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  • Luke Benedictus

The Mod Squad

Modification has become big business as consumers look to give their watches a fresh signature look. By Luke Benedictus.

Watch customiser George Bamford, founder of the Bamford Watch Department, sketching the TAG Heuer Aquaracer Date x Bamford limited-edition. Photography courtesy of Tag Heuer.

Despite what you might’ve seen on “Succession”, there are, in fact, certain upsides to being the son of a billionaire. For his 18th birthday, for example, George Bamford was thrilled to receive a brand-new Rolex Daytona chronograph in steel. The Englishman was delighted with his new gift — until he proudly wore it to a dinner, only to discover that several other guests happened to be wearing the exact same style (one downside to being the son of a billionaire is that you tend to move in Rolex-wearing circles). Disgruntled that his watch was so ubiquitous, Bamford felt compelled to take action. He wanted to stand out from the crowd and transform it into a truly original timepiece.

The TAG Heuer Aquaracer Date x Bamford limited-edition distinctive dial. Photography courtesy of Tag Heuer.

Luckily, he had the expertise of a family business to tap into. His father, Lord Anthony Bamford, is the chairman of JCB, the world-renowned manufacturer of heavy-duty construction equipment. With the help of the company’s research and development team, Bamford began to tinker and experiment until he came up with a way to give his watch an extreme makeover. On the steel case of his Rolex he applied a special coating, adopted from the mining industry, called DLC, or diamond-like carbon, an anti-friction polymer material often used to protect drill parts. The aesthetic effect of this treatment was dramatic. By changing the silvery colour of the steel case to jet black, Bamford had given the watch a completely new look and feel. 

TAG Heuer’s Aquaracer Date x Bamford. Photography courtesy of Tag Heuer.

At this stage, watch modification was still just a personal diversion for Bamford. But two years later, he and his father were sailing around the Amalfi coast and happened to both be wearing Rolex watches that he’d customised with DLC — one a vintage GMT-Master, the other a vintage Submariner. By the end of the holiday, Bamford had ended up with 25 orders from people who’d seen these unusual watches and wanted one too. Just like that, a nascent business was born, and the Bamford Watch Department quickly opened its doors.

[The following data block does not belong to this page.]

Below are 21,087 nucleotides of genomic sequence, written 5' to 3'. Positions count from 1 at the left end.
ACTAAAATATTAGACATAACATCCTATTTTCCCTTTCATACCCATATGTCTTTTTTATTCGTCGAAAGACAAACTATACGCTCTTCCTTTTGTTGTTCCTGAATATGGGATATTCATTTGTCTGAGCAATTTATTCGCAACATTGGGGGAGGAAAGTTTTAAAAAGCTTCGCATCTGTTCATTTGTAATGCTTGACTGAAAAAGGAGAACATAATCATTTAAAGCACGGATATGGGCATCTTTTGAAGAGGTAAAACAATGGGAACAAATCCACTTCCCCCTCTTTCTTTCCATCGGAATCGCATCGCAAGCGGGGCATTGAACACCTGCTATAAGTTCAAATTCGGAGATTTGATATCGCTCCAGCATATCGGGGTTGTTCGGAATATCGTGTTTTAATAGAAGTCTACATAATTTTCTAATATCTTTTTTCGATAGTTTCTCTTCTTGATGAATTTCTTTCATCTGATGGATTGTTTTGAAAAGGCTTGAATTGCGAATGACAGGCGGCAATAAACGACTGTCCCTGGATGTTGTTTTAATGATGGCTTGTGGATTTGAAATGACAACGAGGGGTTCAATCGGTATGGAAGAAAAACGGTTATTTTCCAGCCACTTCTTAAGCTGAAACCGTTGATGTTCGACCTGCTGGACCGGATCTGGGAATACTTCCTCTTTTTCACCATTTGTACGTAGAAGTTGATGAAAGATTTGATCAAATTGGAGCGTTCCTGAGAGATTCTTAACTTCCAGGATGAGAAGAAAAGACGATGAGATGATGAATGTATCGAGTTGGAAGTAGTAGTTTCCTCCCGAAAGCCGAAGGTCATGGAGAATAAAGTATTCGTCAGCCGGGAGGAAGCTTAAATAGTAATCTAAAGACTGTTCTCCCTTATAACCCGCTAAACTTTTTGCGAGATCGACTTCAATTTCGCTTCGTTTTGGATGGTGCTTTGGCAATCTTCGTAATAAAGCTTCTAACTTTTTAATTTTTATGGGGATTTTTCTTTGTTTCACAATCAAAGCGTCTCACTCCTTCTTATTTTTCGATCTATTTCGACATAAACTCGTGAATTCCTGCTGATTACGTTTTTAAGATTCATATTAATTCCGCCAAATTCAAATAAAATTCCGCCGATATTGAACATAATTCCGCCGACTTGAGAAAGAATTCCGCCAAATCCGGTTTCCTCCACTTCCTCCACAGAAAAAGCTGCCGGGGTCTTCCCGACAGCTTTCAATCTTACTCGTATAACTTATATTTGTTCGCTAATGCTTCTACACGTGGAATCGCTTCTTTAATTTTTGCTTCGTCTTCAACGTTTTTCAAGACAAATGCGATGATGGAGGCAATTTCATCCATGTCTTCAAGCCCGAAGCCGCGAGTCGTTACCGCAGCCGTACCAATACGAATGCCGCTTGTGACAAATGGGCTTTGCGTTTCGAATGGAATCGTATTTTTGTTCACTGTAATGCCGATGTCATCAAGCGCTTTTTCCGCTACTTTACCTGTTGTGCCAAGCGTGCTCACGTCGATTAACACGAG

Soon Bamford was winning celebrity clients. Eric Clapton, for example, snapped up one of his DLC-modified Rolex Daytonas. Yet he wasn’t the only high-end watch customiser now working in this burgeoning space and developing a notably high-profile clientele. Artisans de Genève, a Swiss modification workshop, helped John McEnroe with his request to make his Rolex Submariner both skeletonised and left-handed.

The TAG Heuer Monaco Carbon, the maker’s first official collaboration watch with the Bamford Watch Department, has a solid carbon case. Photography courtesy of Tag Heuer.

And when Drake rapped on his track “Life Is Good” that “Virgil got a Patek on my wrist goin’ nuts”, he was referring to his Patek Philippe Nautilus that was redesigned in a blacked-out, emerald-studded form by the designer Virgil Abloh, with the extravagant renovation carried out by French customisation wizards MAD Paris. Meanwhile a long list of famous faces — Jennifer Aniston, Jeff Goldblum and Anthony Bourdain among them — started getting spotted in public wearing rejigged, blacked-out versions of the Rolex Milgauss. The customisation trend had clearly taken off.

Even without this sort of mass celebrity endorsement, it’s not hard to understand the appeal of modified watches. The practice of adding a signature flourish to make a product feel more personalised is, after all, an increasingly popular part of the customer experience. Ray-Ban, for example, invites shoppers to remix their sunnies by selecting their own lenses, frames and cases, while on the Nike website you can design your own Air Force 1s. Consumers are embracing this opportunity to tweak a product to their own specific tastes, while also presumably getting to feel that they’re more expressive and independent-minded than the common herd.